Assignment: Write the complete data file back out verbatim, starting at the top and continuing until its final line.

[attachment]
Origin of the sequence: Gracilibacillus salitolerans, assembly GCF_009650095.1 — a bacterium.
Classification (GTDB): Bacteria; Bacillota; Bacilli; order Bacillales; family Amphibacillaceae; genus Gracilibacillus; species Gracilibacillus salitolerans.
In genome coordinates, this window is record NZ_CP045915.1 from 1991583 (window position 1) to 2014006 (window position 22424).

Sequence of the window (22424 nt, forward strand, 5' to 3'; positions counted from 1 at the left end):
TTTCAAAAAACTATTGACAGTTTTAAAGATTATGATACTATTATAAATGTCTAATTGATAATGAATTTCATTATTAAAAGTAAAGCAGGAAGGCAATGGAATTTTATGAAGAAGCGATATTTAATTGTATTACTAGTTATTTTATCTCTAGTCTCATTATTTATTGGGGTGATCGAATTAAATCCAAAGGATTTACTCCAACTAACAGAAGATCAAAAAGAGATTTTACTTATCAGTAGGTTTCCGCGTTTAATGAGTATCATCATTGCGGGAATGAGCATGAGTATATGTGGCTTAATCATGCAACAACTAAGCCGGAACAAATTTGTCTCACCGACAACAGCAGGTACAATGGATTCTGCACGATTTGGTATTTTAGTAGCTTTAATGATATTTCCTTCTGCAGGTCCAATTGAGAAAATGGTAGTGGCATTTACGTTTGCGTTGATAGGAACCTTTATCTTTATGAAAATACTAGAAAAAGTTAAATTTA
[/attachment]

Origin of the sequence: Gracilibacillus salitolerans, assembly GCF_009650095.1 — a bacterium.
Classification (GTDB): Bacteria; Bacillota; Bacilli; order Bacillales; family Amphibacillaceae; genus Gracilibacillus; species Gracilibacillus salitolerans.
In genome coordinates, this window is record NZ_CP045915.1 from 1991583 (window position 1) to 2014006 (window position 22424).

Sequence of the window (22424 nt, forward strand, 5' to 3'; positions counted from 1 at the left end):
TTTCAAAAAACTATTGACAGTTTTAAAGATTATGATACTATTATAAATGTCTAATTGATAATGAATTTCATTATTAAAAGTAAAGCAGGAAGGCAATGGAATTTTATGAAGAAGCGATATTTAATTGTATTACTAGTTATTTTATCTCTAGTCTCATTATTTATTGGGGTGATCGAATTAAATCCAAAGGATTTACTCCAACTAACAGAAGATCAAAAAGAGATTTTACTTATCAGTAGGTTTCCGCGTTTAATGAGTATCATCATTGCGGGAATGAGCATGAGTATATGTGGCTTAATCATGCAACAACTAAGCCGGAACAAATTTGTCTCACCGACAACAGCAGGTACAATGGATTCTGCACGATTTGGTATTTTAGTAGCTTTAATGATATTTCCTTCTGCAGGTCCAATTGAGAAAATGGTAGTGGCATTTACGTTTGCGTTGATAGGAACCTTTATCTTTATGAAAATACTAGAAAAAGTTAAATTTA